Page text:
- Sen. Bill Cassidy says he’s working on an “alternative” to Biden’s multitrillion-dollar jobs plan.
- “The money in our bill … would double the amount of money going for roads and bridges” compared to Biden, he said.
- Cassidy was part of a key GOP working group that made a stimulus counteroffer to Biden this year.
- See more stories on Insider’s business page.
Sen. Bill Cassidy, a Republican on the Senate Finance Committee, indicated another major infrastructure plan was being drafted by lawmakers searching for another option besides President Joe Biden’s $2.3 trillion proposal.
“I’ll be meeting with governors and bipartisan group of senators and [representatives] on a bill which will be an alternative to the President’s proposal,” Cassidy told Louisiana reporters on Tuesday.
He continued: “As I look at it, the money in our bill – at least what I’m proposing – would double the amount of money going for roads and bridges compared to what the president is putting forward.”
Biden’s plan sets aside $115 billion to upgrade roads and bridges. That suggests a potential alternative plan from Cassidy could allocate at least $230 billion.
Cassidy added his state was hit with a low grade in the White House’s ‘infrastructure report card’ issued on Monday. “In Louisiana if we’re a ‘D,’ we need a lot more infrastructure and a lot less of that something else,” he said.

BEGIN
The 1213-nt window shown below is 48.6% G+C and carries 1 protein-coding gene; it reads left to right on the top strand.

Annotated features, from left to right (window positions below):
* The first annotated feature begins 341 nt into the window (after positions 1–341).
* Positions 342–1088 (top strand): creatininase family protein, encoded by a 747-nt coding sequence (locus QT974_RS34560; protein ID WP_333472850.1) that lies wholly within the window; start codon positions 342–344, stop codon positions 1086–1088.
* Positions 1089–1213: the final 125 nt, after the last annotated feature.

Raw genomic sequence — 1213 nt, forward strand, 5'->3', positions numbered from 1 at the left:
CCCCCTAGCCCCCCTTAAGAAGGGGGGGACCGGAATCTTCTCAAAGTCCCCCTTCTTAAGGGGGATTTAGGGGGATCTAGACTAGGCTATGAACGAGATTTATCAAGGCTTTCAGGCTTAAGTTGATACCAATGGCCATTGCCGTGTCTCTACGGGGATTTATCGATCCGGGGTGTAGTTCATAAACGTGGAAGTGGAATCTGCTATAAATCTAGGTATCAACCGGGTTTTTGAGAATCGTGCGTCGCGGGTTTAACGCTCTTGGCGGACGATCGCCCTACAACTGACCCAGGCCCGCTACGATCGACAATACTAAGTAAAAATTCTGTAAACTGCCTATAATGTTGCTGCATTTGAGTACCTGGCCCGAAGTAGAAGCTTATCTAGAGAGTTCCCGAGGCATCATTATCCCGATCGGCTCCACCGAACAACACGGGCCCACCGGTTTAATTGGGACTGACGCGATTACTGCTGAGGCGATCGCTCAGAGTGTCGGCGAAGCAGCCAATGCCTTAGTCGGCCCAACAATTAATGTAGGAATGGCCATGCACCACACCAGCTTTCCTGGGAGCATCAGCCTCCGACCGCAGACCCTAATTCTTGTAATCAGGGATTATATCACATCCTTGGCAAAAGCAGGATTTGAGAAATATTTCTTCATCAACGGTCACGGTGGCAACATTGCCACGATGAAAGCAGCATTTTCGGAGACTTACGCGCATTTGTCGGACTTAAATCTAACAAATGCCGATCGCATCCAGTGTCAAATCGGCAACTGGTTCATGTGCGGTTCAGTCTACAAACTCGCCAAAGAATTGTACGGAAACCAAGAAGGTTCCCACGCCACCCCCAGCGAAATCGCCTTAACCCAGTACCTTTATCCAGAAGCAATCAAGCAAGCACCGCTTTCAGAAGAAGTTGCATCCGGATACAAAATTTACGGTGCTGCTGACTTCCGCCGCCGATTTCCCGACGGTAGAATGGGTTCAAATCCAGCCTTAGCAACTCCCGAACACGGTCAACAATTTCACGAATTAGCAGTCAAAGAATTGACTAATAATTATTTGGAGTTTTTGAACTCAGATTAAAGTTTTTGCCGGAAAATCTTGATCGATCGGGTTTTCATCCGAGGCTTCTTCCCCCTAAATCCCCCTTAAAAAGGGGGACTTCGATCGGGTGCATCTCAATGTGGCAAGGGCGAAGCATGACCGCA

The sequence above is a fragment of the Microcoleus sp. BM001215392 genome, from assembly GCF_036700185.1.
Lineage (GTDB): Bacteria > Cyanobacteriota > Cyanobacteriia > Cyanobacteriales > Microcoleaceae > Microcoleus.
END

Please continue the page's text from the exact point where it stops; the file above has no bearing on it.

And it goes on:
The Louisiana senator formed part of a group of 10 Republican senators who met with Biden earlier this year and pitched a $618 billion coronavirus relief counterproposal. They recently panned Biden for calling that package inadequate to address the crisis. Democrats ultimately approved a $1.9 trillion rescue plan without Republican votes.
It was not immediately clear whether Cassidy was drafting a plan in tandem with any of those GOP lawmakers. His office did not immediately respond to a request for comment.
Democrats favor a large package that ramps up spending on in-home care for the elderly and affordable housing. The GOP argues these measures go beyond traditional infrastructure, besides having a size and scope that are too large. They are also critical of hiking corporate taxes.
“There is bipartisan appetite for smart infrastructure bills that are built the right way,” Senate Minority Leader Mitch McConnell said on Tuesday. “There isn’t much appetite for using the word “infrastructure” to justify a colossal, multitrillion-dollar slush fund for unrelated bad ideas.”
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